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Open Thread: the iPhone, Apple TV, Steve's other announcements?

Apple - QuickTime - Macworld 2007 Keynote

Apple - iPhone

Wow. Everyone here in the MacBreak war room is still perspiring as we let it all sink in. OS X. On your phone. Damn.

So what do you guys think about Steve's announcements? What surprised you? What else do you wish you'd heard? What do you think it will mean to have running OS X on your mobile phone?

nex's picture

The keynote started in the...

The keynote started in the usual boring way, only this time, it went all downhill from there, in terms of density of interesting information. Jobs was only about 10 minutes into his iPhone presentation, and I already had the impression that he was drawing it out, playing for time, as if he wouldn't be able to show as much as he ought to. Hmm, maybe Leopard is delayed? And I was wondering what the Big Deal could possibly be. You see, there's no way the iPhone could become the next iPod. The mobile telephone market is nothing like the portable music player market was when the iPod launched. It is much more saturated with products, competitors, distributors, and customers that already have at least one of the things. No way for Apple to get any significant market share there anytime soon.

I began to see the light when Jobs explained how HUGE exactly the phone market is, so even if they can get just 1% of the market, they'll roll in big loads of cash. But convinced I am not; it still doesn't add up. You see, Jobs was talking about the market for mobile phones. Not about the market for USD 500 telephony-enabled PDAs.

The iPhone is super sexy, super desireable, we all want one; but all in all, how many people will spend USD 500 on one? Usually, when you pay that kind of money for a phone, it doesn't come locked to a specific network, it doesn't come with any contract. Yet in the US (at least), there will only be one phone company you can choose as carrier for your iPhone. So that thing will be even more proprietary than it already is, with both the hard- and the software coming from the same company.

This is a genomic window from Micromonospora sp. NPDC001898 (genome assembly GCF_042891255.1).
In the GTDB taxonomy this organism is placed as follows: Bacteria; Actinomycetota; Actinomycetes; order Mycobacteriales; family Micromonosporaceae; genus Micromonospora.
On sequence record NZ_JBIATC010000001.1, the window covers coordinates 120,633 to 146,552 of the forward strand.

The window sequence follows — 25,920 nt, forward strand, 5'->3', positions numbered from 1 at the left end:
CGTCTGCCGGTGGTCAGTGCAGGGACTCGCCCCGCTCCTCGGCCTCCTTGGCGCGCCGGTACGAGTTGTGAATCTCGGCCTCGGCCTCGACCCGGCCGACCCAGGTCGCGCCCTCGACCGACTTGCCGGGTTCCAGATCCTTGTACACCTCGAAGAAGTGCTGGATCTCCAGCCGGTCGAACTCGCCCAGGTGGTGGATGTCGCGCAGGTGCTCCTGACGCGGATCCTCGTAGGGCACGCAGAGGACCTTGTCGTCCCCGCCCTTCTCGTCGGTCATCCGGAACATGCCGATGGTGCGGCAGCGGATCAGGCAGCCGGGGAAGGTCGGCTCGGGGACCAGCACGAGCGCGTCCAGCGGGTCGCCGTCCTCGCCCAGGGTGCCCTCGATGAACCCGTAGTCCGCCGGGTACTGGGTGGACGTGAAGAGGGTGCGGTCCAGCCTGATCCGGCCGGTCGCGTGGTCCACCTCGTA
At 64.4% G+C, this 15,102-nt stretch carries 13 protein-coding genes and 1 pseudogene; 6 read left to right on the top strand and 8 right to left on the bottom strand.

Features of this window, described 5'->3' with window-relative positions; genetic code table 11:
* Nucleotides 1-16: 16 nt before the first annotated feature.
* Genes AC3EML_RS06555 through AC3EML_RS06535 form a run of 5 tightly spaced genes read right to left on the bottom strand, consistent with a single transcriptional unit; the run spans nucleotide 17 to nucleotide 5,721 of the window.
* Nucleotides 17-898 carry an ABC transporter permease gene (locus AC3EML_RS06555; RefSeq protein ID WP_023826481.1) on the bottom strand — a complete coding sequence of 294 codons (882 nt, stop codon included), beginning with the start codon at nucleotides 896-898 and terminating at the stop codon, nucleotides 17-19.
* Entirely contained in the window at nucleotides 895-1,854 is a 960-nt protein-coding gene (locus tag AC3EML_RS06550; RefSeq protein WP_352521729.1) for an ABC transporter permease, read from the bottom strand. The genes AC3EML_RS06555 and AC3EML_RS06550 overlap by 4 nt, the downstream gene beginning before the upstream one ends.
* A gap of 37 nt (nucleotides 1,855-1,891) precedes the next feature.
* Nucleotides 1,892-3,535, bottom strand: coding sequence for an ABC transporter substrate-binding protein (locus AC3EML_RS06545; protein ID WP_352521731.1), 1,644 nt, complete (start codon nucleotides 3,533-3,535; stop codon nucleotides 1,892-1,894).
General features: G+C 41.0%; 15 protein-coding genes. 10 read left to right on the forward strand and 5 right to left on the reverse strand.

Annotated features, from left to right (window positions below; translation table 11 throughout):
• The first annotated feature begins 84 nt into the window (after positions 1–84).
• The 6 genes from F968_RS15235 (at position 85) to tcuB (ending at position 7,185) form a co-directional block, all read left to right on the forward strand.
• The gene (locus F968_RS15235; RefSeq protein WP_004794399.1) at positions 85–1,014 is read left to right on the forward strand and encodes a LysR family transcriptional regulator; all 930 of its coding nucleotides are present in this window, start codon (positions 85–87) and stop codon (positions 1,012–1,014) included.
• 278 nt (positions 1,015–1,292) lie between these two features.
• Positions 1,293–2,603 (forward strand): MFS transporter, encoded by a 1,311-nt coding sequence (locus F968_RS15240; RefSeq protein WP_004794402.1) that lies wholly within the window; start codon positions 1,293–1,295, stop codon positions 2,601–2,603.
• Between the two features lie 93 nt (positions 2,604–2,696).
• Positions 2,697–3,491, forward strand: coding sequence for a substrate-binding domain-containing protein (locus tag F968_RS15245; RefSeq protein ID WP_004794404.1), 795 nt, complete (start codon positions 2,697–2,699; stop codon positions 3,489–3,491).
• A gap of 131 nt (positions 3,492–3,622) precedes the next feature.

Oh, and how odd is that? The iPhone has super-fast network capabilities, both in terms of phone networks (EDGE) and computer networks (WLAN), it has a gorgeous screen, it has a 2MP camera ... but you won't ever be able to use it for video telephony.

So when that bit was over, I was really exited, because, after all, now was the time for the One More Thing, right? Any time now, One More Thing would be presented? Please? Errm, nope.

Well, maybe I'd expected too much. Maybe I should have expected that there wouldn't be any news for me as a developer; as this keynote simply wasn't the place for that kind of news. Maybe there is, after all, a new XCode that supports making iPhone apps, and it will just be unveiled in a more appropriate context. Maybe Jobs just forgot to mention that 3rd parties will be able to make iPhone apps and that the iPhone won't be a completely closed, walled-in, proprietary device.

But there also was nothing new for me as a user of personal computers and workstations. Leopard wasn't mentioned, nor iLife, nor iWork, nor any of the hardware ... not even a tiny upgrade in a single machine, say a bit more RAM, a couple more MHz ... nothing. Let alone an octo core Mac Pro, a 12" Macbook (Pro or not), new Cinema Displays with an iSight or a tuner built in, new universal binaries of important apps, virtualization features in Leopard, ... there was NONE of that! When Jobs erased the word "computer" from the company name with this slick Keynote effect, I almost felt betrayed.

Personally, I think the iPhone is an overpriced piece of junk and I sincerely hope that millions of suckers are going to buy it, to Apple will get tons of money and can continue to improve this wonderful OS of theirs.




An Oblique Strategy:
Honor thy error as a hidden intention


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